Sketching Johor Bahru #4

February 6, 2014

Rabu, Mendung, 32C . Masjid Negeri Sultan Abu Bakar dibina antara tahun 1892 dan 1900 di bawah arahan Sultan Abuk Bakar (yang tidak hidup untuk melihat siap), dengan arkitek Tuan Haji Mohamed Arif bin Punak.

Selaras dengan kepentingan Anglophile Sultan Johor, masjid adalah hampir Victoria sifatnya dengan, selain daripada bidai perladangan kayu pada pintu, bukti minimum apa-apa pengaruh Melayu. Tutup ke istana sultan dalam saiz mengenakan, menara menyamar sebagai menara jam Barat. Yang paling mengenakan yang menara jam menandakan pintu masuk dan membentuk porte-cochère tidak jauh berbeza dengan pintu masuk untuk istana diraja yang berdekatan dan dewan penonton, Balai Cengkih. Setiap satu daripada menara adalah empat tingkat, dengan kuasa dua iaitu pertama dan kedua dan octagonals Parsi ketiga dan keempat membentuk. Dari segi terperinci muka bangunan , Alice Ishmail telah disenaraikan dalam QUT tesis 2008 beliau pelbagai ciri-ciri Barat: kubah, bumbung keranjingan, menara, tiang klasik, pilasters, menunjukkan gerbang, keystones, pediments dan pentafsiran yang ditampal pada birai hias dan ibukota. Semua ini, kecuali kubah dan pediments adalah adalah yang terdapat di istana sultan yang berdekatan . Ketiadaan kayu dan ukiran kayu halus, digantikan di sini dengan kedudukan yang kukuh rendering plaster, menunjukkan peralihan daripada masjid vernakular kepada gaya masjid penjajahan besar. Contoh masjid penjajah Malaya dengan pengaruh Moor (termasuk ciri-ciri klasik) adalah Masjid Acheh Street, Georgetown , Pulau Pinang (1808), Masjid Abidin, Kuala Terengganu, Terengganu (1808), Masjid Sultan Abu Bakar, Johor Bahru, Johor (1892), Masjid Jamek , Ipoh , Perak (1898), Masjid India, Ipoh, Perak (1908), Masjid Jamek, Kuala Lumpur (1909), Masjid Syed Alwi, Kangar, Perlis (1910), Masjid Zahir, Alor Setar, Kedah (1912), Masjid Ubudiah, Kuala Kangsar, Perak (1912), Masjid Kapitan Keling, Georgetown, Pulau Pinang (1916), Masjid Al-Muhammadi, Kota Bharu, Kelantan (1922), Masjid Alauddin, Kelang, Selangor (1925) dan Masjid Jamek, Muar, Johor (1925). Skim warna dinding putih dan bumbung biru berjubin adalah sama seperti istana sultan, tetapi di sini di masjid, kursus tali di atas beberapa gerbang pintu masuk dan rendah bersudut pediments setengah bulan di atas tingkap telah dicat dengan satu kuning-oren. Bahagian termasuk Barat tiang Corinthian dua klasik dan pengaruh Melayu dikatakan membuat dirinya dikenali dalam bukaan itu, walaupun kesederhanaan gaya Georgia di fanlights, juga ciri istana sultan. Lampu dalaman dikatakan berasal dari Turki; marmar dikatakan telah diimport dari Itali dan pengaruh Islam telah dikaitkan dengan Masjid Sultan Hassan dan Masjid Imam Shafie, kedua-dua di Mesir.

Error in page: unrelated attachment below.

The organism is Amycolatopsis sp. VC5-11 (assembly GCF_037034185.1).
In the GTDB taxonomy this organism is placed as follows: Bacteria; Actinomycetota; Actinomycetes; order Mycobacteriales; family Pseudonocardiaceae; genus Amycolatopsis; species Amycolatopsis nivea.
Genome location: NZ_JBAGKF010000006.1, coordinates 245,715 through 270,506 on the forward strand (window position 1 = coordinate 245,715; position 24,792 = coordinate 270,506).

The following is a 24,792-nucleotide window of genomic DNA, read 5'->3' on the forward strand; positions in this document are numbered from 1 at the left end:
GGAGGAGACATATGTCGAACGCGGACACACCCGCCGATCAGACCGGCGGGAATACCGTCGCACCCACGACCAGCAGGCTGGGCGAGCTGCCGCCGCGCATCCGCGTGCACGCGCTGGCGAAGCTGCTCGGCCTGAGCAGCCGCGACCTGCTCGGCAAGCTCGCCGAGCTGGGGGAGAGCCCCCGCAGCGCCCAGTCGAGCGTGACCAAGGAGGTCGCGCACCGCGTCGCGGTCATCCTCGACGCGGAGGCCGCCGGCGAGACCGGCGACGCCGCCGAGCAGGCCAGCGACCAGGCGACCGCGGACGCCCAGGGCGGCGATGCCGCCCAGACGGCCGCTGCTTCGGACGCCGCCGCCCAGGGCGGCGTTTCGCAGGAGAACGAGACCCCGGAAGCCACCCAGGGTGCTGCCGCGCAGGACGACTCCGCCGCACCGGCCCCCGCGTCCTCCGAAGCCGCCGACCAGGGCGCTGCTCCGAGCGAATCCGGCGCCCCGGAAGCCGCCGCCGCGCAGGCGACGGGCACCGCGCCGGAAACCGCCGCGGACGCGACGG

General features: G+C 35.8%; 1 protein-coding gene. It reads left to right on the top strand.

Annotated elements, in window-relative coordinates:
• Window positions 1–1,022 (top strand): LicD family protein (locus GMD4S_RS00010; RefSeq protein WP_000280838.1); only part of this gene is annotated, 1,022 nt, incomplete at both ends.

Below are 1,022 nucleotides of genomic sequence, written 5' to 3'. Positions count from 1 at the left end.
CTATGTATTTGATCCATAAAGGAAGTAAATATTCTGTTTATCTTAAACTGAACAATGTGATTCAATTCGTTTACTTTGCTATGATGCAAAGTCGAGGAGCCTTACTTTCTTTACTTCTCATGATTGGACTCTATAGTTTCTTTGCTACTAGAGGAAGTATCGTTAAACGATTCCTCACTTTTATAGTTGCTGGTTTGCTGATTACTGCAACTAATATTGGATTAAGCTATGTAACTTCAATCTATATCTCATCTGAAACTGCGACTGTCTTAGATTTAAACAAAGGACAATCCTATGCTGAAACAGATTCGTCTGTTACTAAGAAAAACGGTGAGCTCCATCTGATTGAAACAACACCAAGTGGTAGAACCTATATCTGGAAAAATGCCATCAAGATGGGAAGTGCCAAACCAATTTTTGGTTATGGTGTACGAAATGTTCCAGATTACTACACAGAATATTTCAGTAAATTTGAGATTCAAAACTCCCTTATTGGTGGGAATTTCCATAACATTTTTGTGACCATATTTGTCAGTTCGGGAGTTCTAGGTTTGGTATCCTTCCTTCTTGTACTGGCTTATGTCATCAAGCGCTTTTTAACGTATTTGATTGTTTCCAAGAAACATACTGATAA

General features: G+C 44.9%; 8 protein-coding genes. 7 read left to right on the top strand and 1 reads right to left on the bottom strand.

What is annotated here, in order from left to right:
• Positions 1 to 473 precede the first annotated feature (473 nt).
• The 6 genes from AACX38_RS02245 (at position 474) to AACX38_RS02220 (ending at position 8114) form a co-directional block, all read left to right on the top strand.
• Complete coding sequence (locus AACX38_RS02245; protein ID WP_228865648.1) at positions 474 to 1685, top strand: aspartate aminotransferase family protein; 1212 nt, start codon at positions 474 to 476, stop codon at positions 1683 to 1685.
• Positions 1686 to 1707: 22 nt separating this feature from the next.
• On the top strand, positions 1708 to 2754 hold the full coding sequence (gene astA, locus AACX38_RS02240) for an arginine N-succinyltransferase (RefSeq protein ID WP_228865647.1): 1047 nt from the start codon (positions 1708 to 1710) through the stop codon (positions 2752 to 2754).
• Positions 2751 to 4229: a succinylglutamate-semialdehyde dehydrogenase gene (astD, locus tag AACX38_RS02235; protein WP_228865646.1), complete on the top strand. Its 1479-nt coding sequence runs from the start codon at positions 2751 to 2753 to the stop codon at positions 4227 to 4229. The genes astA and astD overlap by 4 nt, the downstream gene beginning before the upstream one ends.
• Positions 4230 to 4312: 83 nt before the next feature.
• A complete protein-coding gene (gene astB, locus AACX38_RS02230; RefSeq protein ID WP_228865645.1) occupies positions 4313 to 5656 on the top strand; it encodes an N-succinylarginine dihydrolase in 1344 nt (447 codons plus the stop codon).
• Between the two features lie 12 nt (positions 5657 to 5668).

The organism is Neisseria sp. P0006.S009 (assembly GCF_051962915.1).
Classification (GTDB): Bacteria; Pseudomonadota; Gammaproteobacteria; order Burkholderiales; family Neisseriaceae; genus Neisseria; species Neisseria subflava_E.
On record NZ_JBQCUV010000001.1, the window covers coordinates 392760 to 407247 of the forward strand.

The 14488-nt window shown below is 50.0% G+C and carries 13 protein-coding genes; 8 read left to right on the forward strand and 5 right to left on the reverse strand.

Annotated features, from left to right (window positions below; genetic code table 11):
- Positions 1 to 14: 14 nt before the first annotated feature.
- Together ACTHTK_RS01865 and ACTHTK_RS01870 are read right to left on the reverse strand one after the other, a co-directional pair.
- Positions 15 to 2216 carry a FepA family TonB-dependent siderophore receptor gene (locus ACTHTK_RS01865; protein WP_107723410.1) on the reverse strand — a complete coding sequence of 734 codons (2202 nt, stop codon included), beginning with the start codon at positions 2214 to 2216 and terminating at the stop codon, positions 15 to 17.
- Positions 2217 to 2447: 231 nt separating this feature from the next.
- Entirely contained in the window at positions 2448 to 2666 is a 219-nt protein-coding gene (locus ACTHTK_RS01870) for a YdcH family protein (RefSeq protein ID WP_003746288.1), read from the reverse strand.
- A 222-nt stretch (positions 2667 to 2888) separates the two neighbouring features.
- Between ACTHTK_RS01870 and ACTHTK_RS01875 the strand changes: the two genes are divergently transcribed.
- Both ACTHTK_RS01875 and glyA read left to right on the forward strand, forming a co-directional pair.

johor bahru 6

Wednesday, overcast, 32C. The Masjid Negeri Sultan Abu Bakar was constructed between 1892 and 1900 under the direction of Sultan Abuk Bakar (who didn’t live to see its completion), with architect Tuan Haji Mohamed Arif bin Punak.

Consistent with the Anglophile interests of the Johor Sultan, the mosque is almost completely Victorian in character with, apart from wooden plantation shutters on the doors, minimal evidence of any Malay influence. Close to the sultan’s palace in its imposing size, minarets are disguised as Western clocktowers. The most imposing of the clocktowers marks the entrance and forms a porte-cochere not dissimilar to entrances for the nearby royal palace and the audience hall, Balai Cengkih. Each of the minarets is four-storeys high, with the first and second being squares and the third and fourth forming Persian octagonals.

In terms of facade detail, Alice Ishmail has listed in her 2008 QUT thesis a variety of Western features: domes, hipped roof, turrets, classical columns, pilasters, pointed arches, keystones, pediments and plastered renderings on cornices and capitals. All of these, except for domes and pediments are are to be found on the nearby sultan’s palace. The absence of timber and fine wood carving, replaced here by strong presence of plaster rendering, indicates a move away from vernacular mosques to the grand colonial mosque style. Examples of Malayan colonial mosques with the Moorish influences (including classical features) are Acheen Street Mosque, Georgetown, Penang (1808), Abidin Mosque, Kuala Terengganu, Terengganu (1808), Sultan Abu Bakar Mosque, Johor Bahru, Johor (1892), Jamek Mosque, Ipoh, Perak (1898), Indian Mosque, Ipoh, Perak (1908), Jamek Mosque, Kuala Lumpur (1909), Syed Alwi Mosque, Kangar, Perlis (1910), Zahir Mosque, Alor Setar, Kedah (1912), Ubudiah Mosque, Kuala Kangsar, Perak (1912), Kapitan Keling Mosque, Georgetown, Penang (1916), Al-Muhammadi Mosque, Kota Bharu, Kelantan (1922), Alauddin Mosque, Kelang, Selangor (1925) and Jamek Mosque, Muar, Johor (1925). Examples of the colonial mosques with later Art-Deco influence are Sultan Sulaiman Mosque, Kelang, Selangor (1932) and Jamek Mosque of Pontian, Johor (1938).The color scheme of plain white walls and blue-tiled roof is the same as the sultan’s palace, but here at the mosque, string courses above some of the entrance arches and low-angled half-moon pediments above the windows have been painted in a yellow-orange.

The interior includes double Western Corinthian classical columns and Malay influence is said to make itself known in the fenestration, notwithstanding a Georgian-style simplicity in the fanlights, characteristic also of the sultan’s palace. Internal lights are said to originate from Turkey; marble is said to have been imported from Italy and Islamic influences have been attributed to the Sultan Hassan Mosque and the Imam Shafie Mosque, both in Cario, Egypt.

 

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